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November 29, 2015 5:04 PM ET

Electric Utilities

Company Overview of The Potomac Edison Company

Company Overview

The Potomac Edison Company provides electric services. The company engages in the distribution and retail sale of electricity to residential, commercial, and industrial customers in Maryland and West Virginia. As of October 22, 2015, it served approximately 257,000 customers in seven Maryland counties; and approximately 137,000 customers in the Eastern Panhandle of West Virginia. The company was founded in 1922 and is headquartered in Williamsport, Maryland. The Potomac Edison Company is a subsidiary of FirstEnergy Corp.

10802 Bower Avenue

Williamsport, MD 21795

United States

Founded in 1922

Key Executives for The Potomac Edison Company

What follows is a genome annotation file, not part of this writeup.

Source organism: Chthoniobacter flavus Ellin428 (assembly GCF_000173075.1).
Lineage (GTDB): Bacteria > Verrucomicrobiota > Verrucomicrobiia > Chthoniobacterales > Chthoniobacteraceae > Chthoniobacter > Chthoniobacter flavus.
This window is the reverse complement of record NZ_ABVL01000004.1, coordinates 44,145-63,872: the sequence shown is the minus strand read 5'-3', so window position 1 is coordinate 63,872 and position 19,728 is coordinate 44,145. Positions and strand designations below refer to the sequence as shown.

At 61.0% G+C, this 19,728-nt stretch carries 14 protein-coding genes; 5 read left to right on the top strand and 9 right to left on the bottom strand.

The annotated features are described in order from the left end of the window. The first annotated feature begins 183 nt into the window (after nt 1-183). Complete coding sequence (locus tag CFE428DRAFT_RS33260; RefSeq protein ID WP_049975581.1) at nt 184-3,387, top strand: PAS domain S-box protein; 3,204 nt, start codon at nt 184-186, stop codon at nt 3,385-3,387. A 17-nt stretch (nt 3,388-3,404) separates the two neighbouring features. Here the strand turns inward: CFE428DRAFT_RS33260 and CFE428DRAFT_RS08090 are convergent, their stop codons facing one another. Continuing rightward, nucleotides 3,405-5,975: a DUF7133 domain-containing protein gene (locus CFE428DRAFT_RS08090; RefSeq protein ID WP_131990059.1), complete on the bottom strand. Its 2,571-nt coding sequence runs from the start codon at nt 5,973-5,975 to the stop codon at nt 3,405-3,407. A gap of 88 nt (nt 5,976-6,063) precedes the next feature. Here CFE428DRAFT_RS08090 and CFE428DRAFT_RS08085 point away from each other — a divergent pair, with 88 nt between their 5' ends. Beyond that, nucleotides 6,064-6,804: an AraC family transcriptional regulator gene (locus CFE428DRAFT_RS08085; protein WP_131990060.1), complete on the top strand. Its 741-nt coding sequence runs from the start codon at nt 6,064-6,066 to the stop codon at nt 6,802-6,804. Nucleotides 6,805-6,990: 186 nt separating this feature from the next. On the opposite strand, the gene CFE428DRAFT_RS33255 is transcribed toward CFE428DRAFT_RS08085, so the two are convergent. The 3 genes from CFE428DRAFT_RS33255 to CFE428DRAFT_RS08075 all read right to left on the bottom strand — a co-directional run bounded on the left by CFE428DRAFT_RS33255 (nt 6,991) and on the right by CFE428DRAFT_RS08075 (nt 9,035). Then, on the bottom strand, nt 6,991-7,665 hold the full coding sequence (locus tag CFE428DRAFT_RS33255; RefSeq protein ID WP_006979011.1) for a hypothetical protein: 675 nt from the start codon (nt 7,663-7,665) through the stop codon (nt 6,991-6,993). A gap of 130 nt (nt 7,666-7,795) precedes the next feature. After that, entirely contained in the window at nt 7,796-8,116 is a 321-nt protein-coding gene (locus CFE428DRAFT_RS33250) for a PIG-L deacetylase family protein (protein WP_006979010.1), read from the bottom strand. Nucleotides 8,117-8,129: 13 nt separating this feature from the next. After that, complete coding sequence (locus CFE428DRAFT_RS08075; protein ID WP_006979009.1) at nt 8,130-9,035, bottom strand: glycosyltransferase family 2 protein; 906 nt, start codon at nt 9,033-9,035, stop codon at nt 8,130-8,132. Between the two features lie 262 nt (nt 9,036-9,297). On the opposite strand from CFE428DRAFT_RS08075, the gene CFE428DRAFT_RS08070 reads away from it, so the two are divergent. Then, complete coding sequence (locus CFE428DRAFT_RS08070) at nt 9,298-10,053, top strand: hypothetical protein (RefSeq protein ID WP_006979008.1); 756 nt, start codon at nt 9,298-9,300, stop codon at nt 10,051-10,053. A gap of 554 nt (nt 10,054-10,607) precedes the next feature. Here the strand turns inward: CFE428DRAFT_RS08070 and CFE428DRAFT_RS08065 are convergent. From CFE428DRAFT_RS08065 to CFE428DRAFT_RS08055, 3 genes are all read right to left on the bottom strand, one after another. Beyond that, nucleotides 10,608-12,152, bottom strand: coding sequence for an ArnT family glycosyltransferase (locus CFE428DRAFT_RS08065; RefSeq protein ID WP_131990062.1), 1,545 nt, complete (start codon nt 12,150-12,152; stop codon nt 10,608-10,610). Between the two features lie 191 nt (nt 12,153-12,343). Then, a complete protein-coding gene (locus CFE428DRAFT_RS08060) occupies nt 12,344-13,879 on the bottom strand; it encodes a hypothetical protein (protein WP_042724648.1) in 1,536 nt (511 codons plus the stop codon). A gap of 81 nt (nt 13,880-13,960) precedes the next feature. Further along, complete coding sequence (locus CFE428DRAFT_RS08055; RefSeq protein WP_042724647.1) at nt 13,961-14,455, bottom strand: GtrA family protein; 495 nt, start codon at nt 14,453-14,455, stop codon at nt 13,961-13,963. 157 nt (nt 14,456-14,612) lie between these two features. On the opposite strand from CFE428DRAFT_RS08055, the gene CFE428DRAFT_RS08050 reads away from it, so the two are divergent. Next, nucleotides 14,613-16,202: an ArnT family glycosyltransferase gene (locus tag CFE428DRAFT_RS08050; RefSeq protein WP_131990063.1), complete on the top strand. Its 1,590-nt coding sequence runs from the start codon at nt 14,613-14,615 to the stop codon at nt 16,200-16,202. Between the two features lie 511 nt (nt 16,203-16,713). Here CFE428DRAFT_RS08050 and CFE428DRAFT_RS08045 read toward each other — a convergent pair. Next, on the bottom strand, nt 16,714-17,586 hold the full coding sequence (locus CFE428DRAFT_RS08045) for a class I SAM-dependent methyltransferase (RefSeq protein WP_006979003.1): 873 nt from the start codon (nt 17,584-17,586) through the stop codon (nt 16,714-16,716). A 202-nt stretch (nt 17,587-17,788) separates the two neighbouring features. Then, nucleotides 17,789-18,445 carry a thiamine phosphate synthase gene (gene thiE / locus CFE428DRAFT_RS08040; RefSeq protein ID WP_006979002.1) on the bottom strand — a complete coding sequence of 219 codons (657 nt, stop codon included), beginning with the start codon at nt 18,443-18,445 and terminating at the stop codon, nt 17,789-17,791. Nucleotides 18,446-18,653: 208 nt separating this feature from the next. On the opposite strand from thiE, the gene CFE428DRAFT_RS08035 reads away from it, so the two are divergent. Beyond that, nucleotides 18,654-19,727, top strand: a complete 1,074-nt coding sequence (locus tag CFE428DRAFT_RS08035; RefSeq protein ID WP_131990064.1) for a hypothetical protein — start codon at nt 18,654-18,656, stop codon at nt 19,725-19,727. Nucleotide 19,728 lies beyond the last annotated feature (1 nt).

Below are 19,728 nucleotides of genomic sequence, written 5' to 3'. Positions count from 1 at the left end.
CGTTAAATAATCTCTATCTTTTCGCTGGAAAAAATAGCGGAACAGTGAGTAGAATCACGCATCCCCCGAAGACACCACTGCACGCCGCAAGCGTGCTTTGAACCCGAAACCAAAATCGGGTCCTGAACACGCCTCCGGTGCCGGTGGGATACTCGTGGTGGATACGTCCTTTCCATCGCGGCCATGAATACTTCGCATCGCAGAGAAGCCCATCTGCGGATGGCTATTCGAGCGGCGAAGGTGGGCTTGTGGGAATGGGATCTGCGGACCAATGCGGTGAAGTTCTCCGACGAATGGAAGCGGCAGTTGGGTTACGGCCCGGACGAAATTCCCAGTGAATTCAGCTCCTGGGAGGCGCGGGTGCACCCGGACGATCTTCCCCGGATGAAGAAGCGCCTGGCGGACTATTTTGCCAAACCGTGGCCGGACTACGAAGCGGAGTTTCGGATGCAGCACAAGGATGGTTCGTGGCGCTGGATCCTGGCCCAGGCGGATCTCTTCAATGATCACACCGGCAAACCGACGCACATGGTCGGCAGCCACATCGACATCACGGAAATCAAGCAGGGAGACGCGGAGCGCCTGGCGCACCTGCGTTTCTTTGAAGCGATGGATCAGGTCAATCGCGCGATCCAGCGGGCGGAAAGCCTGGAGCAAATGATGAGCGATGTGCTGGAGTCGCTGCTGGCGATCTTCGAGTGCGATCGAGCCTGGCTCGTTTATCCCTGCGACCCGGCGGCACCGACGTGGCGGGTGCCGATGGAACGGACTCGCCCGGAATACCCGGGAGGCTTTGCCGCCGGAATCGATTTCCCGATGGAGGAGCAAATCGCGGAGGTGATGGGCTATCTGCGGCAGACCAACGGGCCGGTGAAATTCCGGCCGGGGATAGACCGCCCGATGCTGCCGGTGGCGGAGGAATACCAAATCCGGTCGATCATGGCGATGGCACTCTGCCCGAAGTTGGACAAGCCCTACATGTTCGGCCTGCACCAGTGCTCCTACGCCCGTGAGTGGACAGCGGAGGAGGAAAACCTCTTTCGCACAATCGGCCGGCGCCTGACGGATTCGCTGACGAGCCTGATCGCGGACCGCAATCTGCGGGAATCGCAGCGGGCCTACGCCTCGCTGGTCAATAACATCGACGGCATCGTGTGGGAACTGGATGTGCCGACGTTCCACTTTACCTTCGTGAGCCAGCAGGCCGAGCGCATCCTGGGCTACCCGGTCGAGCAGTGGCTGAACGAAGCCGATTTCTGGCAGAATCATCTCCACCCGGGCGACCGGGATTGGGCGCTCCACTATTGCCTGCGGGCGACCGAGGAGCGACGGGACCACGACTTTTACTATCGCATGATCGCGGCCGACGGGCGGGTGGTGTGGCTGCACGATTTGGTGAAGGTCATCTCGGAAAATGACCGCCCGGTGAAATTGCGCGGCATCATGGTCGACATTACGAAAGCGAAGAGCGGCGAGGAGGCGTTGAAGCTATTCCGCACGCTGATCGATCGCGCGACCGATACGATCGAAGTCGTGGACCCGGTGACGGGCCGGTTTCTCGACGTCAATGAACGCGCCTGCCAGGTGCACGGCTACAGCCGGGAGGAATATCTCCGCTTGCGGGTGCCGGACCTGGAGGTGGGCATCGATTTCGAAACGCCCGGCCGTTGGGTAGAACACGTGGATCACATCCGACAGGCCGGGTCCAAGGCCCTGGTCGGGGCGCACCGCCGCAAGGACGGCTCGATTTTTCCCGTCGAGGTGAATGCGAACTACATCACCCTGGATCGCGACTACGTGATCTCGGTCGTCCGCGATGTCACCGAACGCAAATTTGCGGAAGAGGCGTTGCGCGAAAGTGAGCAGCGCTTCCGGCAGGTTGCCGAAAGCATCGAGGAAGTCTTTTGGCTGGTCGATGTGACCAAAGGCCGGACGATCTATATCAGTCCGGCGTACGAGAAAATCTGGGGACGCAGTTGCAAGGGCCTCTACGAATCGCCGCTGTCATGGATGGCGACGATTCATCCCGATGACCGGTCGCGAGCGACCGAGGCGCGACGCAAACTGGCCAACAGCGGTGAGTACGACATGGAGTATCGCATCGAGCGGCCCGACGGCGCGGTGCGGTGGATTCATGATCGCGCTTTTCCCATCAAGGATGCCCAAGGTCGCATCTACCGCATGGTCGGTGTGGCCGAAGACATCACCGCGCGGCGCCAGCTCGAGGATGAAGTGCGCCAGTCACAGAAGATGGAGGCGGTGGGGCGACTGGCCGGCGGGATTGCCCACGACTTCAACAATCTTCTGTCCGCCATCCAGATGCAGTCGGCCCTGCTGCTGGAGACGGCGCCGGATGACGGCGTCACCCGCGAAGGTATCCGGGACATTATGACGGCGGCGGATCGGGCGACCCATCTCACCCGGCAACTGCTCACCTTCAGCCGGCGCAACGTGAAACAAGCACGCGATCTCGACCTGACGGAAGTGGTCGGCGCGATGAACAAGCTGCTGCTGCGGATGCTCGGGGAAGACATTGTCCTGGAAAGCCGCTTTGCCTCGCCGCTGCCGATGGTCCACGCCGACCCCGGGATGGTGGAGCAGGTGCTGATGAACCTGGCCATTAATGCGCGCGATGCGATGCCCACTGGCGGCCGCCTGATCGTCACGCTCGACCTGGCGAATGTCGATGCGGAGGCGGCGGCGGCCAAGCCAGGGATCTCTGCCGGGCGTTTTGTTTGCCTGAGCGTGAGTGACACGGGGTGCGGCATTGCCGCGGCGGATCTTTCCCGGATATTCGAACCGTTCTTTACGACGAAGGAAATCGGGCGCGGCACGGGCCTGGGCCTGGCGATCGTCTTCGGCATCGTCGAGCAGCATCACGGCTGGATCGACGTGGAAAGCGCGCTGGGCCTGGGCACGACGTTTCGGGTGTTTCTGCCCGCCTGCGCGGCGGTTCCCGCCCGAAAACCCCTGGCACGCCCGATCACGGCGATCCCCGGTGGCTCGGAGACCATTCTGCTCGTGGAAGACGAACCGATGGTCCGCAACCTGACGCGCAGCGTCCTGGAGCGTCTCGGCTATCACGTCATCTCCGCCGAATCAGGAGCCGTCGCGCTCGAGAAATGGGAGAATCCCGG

Chairman and Chief Executive Officer
Age: 73
Principal Financial Officer, Vice President and Director
Age: 56
President of West Virginia Operations
Age: 58
Chief Commercial Officer of Allegheny Energy Supply and Vice President of Strategic Planning of Allegheny Energy
Age: 55
Principal Accounting Officer and Controller
Age: 57
Compensation as of Fiscal Year 2015.

The Potomac Edison Company Key Developments

Potomac Edison Completes New Workforce Development Training Facility at its Williamsport Headquarters